I should mention a funny thing that happened with my batter. I ground the mixture around 5 pm and at 10.30 pm while going to bed, I just peeked into the oven to see how the batter was doing. I was surprised to see that it was almost doubled in such a short time (considering the Chicago weather of 40 deg F / 5 deg C). I was hoping that the batter would probably triple by the time I wake up. Surprise, Surprise! The batter had again dropped to its original level, becoming more watery by morning. The batter looked suitable in no angle to steam. If it had been idli batter then it would have been a disaster with a capital D.
Step 6: The second fermentation
After the overnight fermentation and the increase in the volume of the batter, :)) gently stir in 1/2 cup sugar and mix. Let it ferment for another 1&1/2 to 2 hours. After this step, I was relieved to notice that this time the batter had indeed risen and the consistency was thicker.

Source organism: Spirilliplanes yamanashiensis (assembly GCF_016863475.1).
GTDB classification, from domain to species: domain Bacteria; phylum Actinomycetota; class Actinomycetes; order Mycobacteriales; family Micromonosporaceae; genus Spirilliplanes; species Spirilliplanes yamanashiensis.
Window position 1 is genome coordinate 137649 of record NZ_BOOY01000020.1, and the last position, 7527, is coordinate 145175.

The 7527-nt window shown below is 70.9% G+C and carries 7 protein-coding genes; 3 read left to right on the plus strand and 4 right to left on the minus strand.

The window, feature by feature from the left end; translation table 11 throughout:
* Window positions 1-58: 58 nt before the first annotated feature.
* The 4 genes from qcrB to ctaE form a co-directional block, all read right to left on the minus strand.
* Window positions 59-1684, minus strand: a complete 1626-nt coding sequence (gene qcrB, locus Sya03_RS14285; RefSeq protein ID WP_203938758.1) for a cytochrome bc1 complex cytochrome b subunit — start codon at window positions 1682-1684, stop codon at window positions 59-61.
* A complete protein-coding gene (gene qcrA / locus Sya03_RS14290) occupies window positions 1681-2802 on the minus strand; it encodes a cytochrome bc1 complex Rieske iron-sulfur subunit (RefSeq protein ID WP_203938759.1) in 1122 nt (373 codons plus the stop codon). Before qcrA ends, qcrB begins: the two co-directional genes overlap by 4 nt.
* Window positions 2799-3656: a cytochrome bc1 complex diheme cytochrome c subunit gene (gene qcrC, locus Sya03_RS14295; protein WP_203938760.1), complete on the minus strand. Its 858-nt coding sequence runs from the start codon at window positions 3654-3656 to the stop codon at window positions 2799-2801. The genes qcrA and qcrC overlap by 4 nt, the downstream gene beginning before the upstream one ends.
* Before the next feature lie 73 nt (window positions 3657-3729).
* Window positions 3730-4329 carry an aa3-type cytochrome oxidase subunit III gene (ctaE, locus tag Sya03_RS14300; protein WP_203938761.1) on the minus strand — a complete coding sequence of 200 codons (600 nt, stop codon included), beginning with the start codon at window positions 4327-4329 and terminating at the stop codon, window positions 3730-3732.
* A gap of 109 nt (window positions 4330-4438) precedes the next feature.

Step 7: Adding the flavors to the batter
Add the cardamom to the batter and stir well.
Now if you prefer to toast casews and raisins in ghee, it can be done now. Or raisins and cashews can be added without toasting. Don't add raisins and cashews to the batter directly if you want your vatteppams look appealing. Even if you sprinkle on the top of the batter, they sink in while steaming.
Step 8: Steaming the vatteppams
I used my plate idli stand and the pressure cooker for steaming these vatteppams. Fill the greased moulds with batter and put it in a pressure cooker filled with 1 inch of water. Close the lid and steam with out the weight on, until a toothpick inserted comes clean. After 5 minutes into steaming, remove the lid and sprinkle the cashews and raisins on the top of the batter and again close the lid.